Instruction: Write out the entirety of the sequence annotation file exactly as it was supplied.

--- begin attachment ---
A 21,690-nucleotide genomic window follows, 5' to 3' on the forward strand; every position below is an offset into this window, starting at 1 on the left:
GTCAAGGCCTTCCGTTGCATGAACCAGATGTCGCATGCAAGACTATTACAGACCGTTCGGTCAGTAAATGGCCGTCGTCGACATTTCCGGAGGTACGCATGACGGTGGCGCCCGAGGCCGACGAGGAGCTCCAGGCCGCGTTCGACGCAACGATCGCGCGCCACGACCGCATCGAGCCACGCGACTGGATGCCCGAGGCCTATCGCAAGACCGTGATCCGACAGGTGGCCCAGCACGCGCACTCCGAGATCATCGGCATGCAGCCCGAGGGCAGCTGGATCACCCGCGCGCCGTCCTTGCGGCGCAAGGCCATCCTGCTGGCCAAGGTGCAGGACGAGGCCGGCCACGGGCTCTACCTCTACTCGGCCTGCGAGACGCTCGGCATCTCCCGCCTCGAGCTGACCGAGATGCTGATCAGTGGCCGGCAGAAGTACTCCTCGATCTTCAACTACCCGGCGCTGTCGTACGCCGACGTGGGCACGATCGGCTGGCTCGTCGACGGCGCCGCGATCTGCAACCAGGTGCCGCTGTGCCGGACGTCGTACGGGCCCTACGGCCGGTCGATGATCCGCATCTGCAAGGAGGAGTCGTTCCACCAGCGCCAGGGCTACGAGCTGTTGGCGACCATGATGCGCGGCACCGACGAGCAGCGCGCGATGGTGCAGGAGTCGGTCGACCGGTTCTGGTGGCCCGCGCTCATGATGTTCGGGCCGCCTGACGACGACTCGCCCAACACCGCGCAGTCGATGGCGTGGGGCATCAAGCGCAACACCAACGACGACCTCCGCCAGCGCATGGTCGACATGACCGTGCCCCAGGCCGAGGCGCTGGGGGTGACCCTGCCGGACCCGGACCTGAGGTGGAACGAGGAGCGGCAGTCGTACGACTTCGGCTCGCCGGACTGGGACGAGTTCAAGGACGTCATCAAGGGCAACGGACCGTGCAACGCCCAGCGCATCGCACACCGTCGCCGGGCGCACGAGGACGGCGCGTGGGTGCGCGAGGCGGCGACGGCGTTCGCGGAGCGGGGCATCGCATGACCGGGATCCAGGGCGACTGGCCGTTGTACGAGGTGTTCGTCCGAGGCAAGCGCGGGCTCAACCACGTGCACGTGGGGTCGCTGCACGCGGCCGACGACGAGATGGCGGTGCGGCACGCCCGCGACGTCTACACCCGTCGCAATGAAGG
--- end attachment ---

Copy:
A 21,690-nucleotide genomic window follows, 5' to 3' on the forward strand; every position below is an offset into this window, starting at 1 on the left:
GTCAAGGCCTTCCGTTGCATGAACCAGATGTCGCATGCAAGACTATTACAGACCGTTCGGTCAGTAAATGGCCGTCGTCGACATTTCCGGAGGTACGCATGACGGTGGCGCCCGAGGCCGACGAGGAGCTCCAGGCCGCGTTCGACGCAACGATCGCGCGCCACGACCGCATCGAGCCACGCGACTGGATGCCCGAGGCCTATCGCAAGACCGTGATCCGACAGGTGGCCCAGCACGCGCACTCCGAGATCATCGGCATGCAGCCCGAGGGCAGCTGGATCACCCGCGCGCCGTCCTTGCGGCGCAAGGCCATCCTGCTGGCCAAGGTGCAGGACGAGGCCGGCCACGGGCTCTACCTCTACTCGGCCTGCGAGACGCTCGGCATCTCCCGCCTCGAGCTGACCGAGATGCTGATCAGTGGCCGGCAGAAGTACTCCTCGATCTTCAACTACCCGGCGCTGTCGTACGCCGACGTGGGCACGATCGGCTGGCTCGTCGACGGCGCCGCGATCTGCAACCAGGTGCCGCTGTGCCGGACGTCGTACGGGCCCTACGGCCGGTCGATGATCCGCATCTGCAAGGAGGAGTCGTTCCACCAGCGCCAGGGCTACGAGCTGTTGGCGACCATGATGCGCGGCACCGACGAGCAGCGCGCGATGGTGCAGGAGTCGGTCGACCGGTTCTGGTGGCCCGCGCTCATGATGTTCGGGCCGCCTGACGACGACTCGCCCAACACCGCGCAGTCGATGGCGTGGGGCATCAAGCGCAACACCAACGACGACCTCCGCCAGCGCATGGTCGACATGACCGTGCCCCAGGCCGAGGCGCTGGGGGTGACCCTGCCGGACCCGGACCTGAGGTGGAACGAGGAGCGGCAGTCGTACGACTTCGGCTCGCCGGACTGGGACGAGTTCAAGGACGTCATCAAGGGCAACGGACCGTGCAACGCCCAGCGCATCGCACACCGTCGCCGGGCGCACGAGGACGGCGCGTGGGTGCGCGAGGCGGCGACGGCGTTCGCGGAGCGGGGCATCGCATGACCGGGATCCAGGGCGACTGGCCGTTGTACGAGGTGTTCGTCCGAGGCAAGCGCGGGCTCAACCACGTGCACGTGGGGTCGCTGCACGCGGCCGACGACGAGATGGCGGTGCGGCACGCCCGCGACGTCTACACCCGTCGCAATGAAGG